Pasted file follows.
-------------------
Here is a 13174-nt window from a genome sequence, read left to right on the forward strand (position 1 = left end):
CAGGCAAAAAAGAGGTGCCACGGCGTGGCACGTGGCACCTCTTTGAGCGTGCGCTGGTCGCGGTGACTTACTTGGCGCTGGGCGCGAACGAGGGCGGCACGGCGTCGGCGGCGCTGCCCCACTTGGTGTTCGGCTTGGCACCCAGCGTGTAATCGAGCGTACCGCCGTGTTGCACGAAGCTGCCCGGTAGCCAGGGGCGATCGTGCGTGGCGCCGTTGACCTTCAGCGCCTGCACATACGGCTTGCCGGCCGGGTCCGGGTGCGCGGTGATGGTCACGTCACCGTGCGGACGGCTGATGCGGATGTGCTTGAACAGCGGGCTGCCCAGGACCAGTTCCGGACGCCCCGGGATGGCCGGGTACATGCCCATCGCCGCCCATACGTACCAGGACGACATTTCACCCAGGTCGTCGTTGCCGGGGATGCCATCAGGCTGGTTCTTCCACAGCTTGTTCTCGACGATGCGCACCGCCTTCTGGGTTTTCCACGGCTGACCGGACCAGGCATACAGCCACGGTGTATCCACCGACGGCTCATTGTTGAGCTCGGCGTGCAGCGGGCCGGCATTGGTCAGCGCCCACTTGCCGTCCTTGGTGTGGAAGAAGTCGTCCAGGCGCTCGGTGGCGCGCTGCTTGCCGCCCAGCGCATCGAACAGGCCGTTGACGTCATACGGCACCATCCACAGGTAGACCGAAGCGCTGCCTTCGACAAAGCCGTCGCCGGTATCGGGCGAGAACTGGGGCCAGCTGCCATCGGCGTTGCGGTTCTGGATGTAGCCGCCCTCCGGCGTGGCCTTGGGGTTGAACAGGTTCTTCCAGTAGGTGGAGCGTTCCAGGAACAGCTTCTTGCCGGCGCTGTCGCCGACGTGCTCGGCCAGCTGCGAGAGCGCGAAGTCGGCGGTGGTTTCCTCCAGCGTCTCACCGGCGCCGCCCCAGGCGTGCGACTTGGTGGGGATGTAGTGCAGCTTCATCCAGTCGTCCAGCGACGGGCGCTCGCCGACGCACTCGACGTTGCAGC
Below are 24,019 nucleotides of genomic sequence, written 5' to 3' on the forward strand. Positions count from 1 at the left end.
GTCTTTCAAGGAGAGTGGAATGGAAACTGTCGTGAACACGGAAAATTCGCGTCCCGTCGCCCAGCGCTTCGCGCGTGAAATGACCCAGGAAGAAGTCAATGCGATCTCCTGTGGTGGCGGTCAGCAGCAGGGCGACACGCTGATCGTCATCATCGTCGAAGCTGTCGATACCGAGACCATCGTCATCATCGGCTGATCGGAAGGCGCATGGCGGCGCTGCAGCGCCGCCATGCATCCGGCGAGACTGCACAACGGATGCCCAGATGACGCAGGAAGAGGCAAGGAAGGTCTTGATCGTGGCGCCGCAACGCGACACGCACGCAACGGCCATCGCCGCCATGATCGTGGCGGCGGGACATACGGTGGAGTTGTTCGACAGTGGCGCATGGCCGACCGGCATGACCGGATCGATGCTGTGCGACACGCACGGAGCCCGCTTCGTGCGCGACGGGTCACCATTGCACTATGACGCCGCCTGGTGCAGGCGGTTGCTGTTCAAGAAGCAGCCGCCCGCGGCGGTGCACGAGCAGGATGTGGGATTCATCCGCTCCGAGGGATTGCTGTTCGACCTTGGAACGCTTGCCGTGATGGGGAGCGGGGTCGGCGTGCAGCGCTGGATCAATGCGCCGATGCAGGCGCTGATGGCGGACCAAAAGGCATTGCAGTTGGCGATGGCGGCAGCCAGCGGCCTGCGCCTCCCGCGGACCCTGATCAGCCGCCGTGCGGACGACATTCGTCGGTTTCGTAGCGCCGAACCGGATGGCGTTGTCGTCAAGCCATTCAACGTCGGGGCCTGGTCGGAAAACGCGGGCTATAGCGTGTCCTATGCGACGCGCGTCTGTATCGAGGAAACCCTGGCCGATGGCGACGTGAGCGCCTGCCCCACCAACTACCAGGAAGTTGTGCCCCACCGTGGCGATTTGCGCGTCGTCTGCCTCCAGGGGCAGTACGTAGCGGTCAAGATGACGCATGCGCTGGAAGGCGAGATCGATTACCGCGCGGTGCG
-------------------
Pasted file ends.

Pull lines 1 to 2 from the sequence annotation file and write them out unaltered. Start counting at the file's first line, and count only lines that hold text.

Here is a 13174-nt window from a genome sequence, read left to right on the forward strand (position 1 = left end):
CAGGCAAAAAAGAGGTGCCACGGCGTGGCACGTGGCACCTCTTTGAGCGTGCGCTGGTCGCGGTGACTTACTTGGCGCTGGGCGCGAACGAGGGCGGCACGGCGTCGGCGGCGCTGCCCCACTTGGTGTTCGGCTTGGCACCCAGCGTGTAATCGAGCGTACCGCCGTGTTGCACGAAGCTGCCCGGTAGCCAGGGGCGATCGTGCGTGGCGCCGTTGACCTTCAGCGCCTGCACATACGGCTTGCCGGCCGGGTCCGGGTGCGCGGTGATGGTCACGTCACCGTGCGGACGGCTGATGCGGATGTGCTTGAACAGCGGGCTGCCCAGGACCAGTTCCGGACGCCCCGGGATGGCCGGGTACATGCCCATCGCCGCCCATACGTACCAGGACGACATTTCACCCAGGTCGTCGTTGCCGGGGATGCCATCAGGCTGGTTCTTCCACAGCTTGTTCTCGACGATGCGCACCGCCTTCTGGGTTTTCCACGGCTGACCGGACCAGGCATACAGCCACGGTGTATCCACCGACGGCTCATTGTTGAGCTCGGCGTGCAGCGGGCCGGCATTGGTCAGCGCCCACTTGCCGTCCTTGGTGTGGAAGAAGTCGTCCAGGCGCTCGGTGGCGCGCTGCTTGCCGCCCAGCGCATCGAACAGGCCGTTGACGTCATACGGCACCATCCACAGGTAGACCGAAGCGCTGCCTTCGACAAAGCCGTCGCCGGTATCGGGCGAGAACTGGGGCCAGCTGCCATCGGCGTTGCGGTTCTGGATGTAGCCGCCCTCCGGCGTGGCCTTGGGGTTGAACAGGTTCTTCCAGTAGGTGGAGCGTTCCAGGAACAGCTTCTTGCCGGCGCTGTCGCCGACGTGCTCGGCCAGCTGCGAGAGCGCGAAGTCGGCGGTGGTTTCCTCCAGCGTCTCACCGGCGCCGCCCCAGGCGTGCGACTTGGTGGGGATGTAGTGCAGCTTCATCCAGTCGTCCAGCGACGGGCGCTCGCCGACGCACTCGACGTTGCAGC